The answer being of course, none.

They should all get the chance to take the entrance exam, and that will be the judge of whether they have the ability to get into selective education.

And yes, I am a parent (5 and counting) and yes I've used a mixture of state and private education based on each child's needs as an individual.

The kids are indiviudals after all, so why would parents look for a one-size fits no-one solution?

To Northernhousewife

Dear Lady, I must draw to your attention a recent poll which found that six out of ten now favour a selective education system. No surprises there as the comprehensives have brought nothing but illiteracy. As to those who fear that a selective system will damage the majority, the statistics perpetually refute this contention. Take Germany for example, where selection ensures that the academically "bottom" forty per cent is some two years ahead of our own in essential skills and accomplishments. Further evidence in favour of selection may be seen in the superior performances of children over all in those LEAs which have retained grammars and secondary moderns. Since these are the facts do we not have an inescapable duty to broadcast them and to propose appropriate action? Do you imagine that the parents of bullied, crushed, frustrated children will thank you for continuing to heap them in purposeless dumps? These schools are ugly, indisciplined and faceless institutions. They neither train their charges in skills nor offer them culture. How can you rise to defend this shameful, infamous, brutal schooling system which was introduced with the sole aim of levelling people down? It is unconservative, it is unviable and it is contemptibly unjust.

Re Simon Dennis' comments about Germany: anyone who knows better please correct me, but I think one difference is that in Britain before comprehensive schools there were effectively only two options, with 80% of children sent to the less prestigious one.

In Germany I understand that there are more than two types of school. It is therefore not the case that the majority who do not get into the most academic schools are thereby labelled as having "failed" the selection. Perhaps this makes the system more widely accepted.

I went to a Comprehensive myself and from personal experience, while they are not all bad, they are simply not the way to give abler and more hard working children of all backgrounds the confidence and learning to make the most of their abilities.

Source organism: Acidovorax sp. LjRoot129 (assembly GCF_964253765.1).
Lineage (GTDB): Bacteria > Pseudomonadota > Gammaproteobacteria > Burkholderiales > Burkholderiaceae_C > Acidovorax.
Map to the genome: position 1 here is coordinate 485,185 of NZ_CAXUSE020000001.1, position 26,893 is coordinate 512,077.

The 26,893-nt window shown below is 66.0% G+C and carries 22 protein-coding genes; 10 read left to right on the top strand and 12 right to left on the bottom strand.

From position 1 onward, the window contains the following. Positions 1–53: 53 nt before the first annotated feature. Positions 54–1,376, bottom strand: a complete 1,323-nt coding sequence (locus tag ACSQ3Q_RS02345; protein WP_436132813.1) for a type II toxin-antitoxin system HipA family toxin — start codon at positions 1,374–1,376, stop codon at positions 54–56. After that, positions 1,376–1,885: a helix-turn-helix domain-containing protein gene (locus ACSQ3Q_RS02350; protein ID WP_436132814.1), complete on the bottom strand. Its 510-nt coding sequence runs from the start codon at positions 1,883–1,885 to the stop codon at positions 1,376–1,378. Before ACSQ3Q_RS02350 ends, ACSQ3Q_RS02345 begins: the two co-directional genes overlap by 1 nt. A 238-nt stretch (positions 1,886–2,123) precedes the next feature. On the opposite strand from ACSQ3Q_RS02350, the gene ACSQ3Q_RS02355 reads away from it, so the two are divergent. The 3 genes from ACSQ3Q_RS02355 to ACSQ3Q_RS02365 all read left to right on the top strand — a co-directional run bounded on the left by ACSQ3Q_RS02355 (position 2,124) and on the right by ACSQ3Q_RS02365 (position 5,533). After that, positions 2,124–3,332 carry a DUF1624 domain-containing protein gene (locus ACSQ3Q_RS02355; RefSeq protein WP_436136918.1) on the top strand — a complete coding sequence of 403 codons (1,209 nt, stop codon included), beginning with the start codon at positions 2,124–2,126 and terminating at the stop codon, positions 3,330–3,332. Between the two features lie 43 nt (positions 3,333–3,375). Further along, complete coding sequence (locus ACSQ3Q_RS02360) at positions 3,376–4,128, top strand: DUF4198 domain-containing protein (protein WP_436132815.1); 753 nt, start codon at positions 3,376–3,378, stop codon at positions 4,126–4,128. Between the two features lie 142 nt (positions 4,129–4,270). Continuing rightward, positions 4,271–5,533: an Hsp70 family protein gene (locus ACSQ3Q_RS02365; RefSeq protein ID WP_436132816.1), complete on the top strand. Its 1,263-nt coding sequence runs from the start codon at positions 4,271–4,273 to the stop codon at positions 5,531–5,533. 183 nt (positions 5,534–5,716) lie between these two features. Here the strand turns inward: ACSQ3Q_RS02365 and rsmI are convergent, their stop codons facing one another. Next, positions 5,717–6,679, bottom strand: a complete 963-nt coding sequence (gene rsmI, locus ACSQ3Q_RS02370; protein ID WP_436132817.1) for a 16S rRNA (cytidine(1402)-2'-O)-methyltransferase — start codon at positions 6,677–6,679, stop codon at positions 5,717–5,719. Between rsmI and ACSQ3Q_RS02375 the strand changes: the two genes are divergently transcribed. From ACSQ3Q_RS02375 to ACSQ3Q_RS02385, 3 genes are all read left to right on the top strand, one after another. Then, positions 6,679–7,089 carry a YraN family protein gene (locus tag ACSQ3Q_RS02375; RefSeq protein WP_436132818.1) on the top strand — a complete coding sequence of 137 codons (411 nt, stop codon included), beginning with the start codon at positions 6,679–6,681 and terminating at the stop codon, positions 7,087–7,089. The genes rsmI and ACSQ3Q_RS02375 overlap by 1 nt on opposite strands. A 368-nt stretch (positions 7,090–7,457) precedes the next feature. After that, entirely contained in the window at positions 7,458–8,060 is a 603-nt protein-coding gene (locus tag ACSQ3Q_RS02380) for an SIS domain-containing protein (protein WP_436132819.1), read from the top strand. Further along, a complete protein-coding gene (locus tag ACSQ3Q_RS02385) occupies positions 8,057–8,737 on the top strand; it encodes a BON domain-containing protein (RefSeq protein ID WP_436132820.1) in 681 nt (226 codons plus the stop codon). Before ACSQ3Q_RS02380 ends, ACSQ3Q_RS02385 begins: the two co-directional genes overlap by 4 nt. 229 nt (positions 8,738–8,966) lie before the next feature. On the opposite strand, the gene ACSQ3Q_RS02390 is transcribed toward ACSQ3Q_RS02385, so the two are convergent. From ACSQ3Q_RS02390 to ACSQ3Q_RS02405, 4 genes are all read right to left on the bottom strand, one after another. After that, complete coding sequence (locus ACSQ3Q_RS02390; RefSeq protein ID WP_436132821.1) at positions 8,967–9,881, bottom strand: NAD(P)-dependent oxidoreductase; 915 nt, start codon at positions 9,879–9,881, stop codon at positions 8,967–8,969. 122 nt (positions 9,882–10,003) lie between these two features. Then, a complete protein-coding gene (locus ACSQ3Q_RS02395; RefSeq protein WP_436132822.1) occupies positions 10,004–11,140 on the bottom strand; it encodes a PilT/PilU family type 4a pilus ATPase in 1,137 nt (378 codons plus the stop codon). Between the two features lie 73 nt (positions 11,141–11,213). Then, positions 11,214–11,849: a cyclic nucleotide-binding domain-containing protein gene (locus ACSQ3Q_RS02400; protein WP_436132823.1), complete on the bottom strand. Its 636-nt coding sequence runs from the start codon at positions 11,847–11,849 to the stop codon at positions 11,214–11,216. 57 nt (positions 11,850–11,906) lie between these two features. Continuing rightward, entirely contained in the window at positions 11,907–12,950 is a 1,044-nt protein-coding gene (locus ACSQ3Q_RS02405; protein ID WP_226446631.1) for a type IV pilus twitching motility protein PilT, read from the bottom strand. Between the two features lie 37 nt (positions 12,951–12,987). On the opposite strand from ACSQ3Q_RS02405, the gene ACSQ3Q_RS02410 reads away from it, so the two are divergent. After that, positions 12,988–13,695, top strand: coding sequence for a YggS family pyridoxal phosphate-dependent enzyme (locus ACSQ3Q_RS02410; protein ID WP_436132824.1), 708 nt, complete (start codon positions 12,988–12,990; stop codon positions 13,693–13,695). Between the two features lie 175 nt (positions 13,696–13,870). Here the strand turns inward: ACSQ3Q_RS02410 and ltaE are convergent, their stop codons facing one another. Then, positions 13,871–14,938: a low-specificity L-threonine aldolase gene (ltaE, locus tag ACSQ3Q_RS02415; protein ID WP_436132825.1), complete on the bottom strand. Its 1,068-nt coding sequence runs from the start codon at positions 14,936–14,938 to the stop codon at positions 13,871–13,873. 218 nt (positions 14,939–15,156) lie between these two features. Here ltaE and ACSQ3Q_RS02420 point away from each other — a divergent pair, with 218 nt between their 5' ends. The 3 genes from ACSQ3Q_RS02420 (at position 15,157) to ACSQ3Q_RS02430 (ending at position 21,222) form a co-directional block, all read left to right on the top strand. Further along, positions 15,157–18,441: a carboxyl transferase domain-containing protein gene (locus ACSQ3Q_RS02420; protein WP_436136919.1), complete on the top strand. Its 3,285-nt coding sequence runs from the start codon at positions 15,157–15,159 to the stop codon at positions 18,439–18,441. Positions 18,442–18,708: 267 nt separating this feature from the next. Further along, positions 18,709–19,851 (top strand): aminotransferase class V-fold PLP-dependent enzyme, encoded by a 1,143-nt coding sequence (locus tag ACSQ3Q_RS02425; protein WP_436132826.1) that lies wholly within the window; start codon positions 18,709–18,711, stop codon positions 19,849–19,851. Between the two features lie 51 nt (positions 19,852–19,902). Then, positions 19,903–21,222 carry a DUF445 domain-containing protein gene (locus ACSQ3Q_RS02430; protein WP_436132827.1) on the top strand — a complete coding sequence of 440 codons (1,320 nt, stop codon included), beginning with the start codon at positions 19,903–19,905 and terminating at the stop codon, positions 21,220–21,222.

The people who most strongly defend the Comprehensive system tend to be of the old style collectivist mentality, and think that a system that is superficially 'fair' is better than one that genuinely helps individuals and this country to be successful. The long-term harm that letting that attitude determine policy will do to everyone's welfare should be obvious to anyone who stops to think about it.

I know that it would be difficult to move the whole country over to a Grammar/ Technical/ Secondary Modern three option system now. However, we could achieve a more flexible sytem more easily with a move towards education vouchers and maximum school and parental choice, including paying part of the fees for a subsidised place at a private school for some people.

Mr Noble You have at least had the choice of being able to use private eduacation .It gives you an option not available to all: a place to go if you are stuck and therefore you clearly can not understand the terror many parents feel at not having a good local school.Many parents are not able to transport their children to various locations in any event. In rural areas public transport is limited and unpunctual [if it exists]and may have to be paid for.
Most people in Britain could not afford to have 5 children and maintain the middle class lifestyle to which eveyone aspires ,let alone send any of them to private school.
Such is the resentment of private education in Britain that in a recent survey 2/3 of the public said it should be band! I do not speak as a green-eyed monster [my own were in state and are now in private] but I am at least able to be sympathic to friends and strangers , who on average income , do not have that option and whose very normal average children would not get into a grammar school even if it existed They fear it's existance might indeed make their situation worse.By definition ,most children are average. Grammar schools are wonderful and we all have a very clear idea what one is. Woolly phrases like "schools to meet the individual needs of the rest" will not do.People either do not have a clear idea what that means or , worse still, the do-- an it's called a secondary modern!People of average intelligence are just that - average , not stupid.

Simon Denis:I must draw to your attention a recent poll which found that six out of ten now favour a selective education system. No surprises there as the comprehensives have brought nothing but illiteracy.

Er, being picky, your evidence suggests the comprehensives also appear to have brought about a situation where 60% of people don't want comprehesives. Perhaps they're working better than we thought?

"and therefore you clearly can not understand the terror many parents feel at not having a good local school

Hi, NorthernHousewife, I came from a poorer family and was educated at grammar school (the alternative being the local comp full of skinheads), so I know exactly how hard it is for parents who cannot afford private schools and what a difference grammar schools make in such a situation.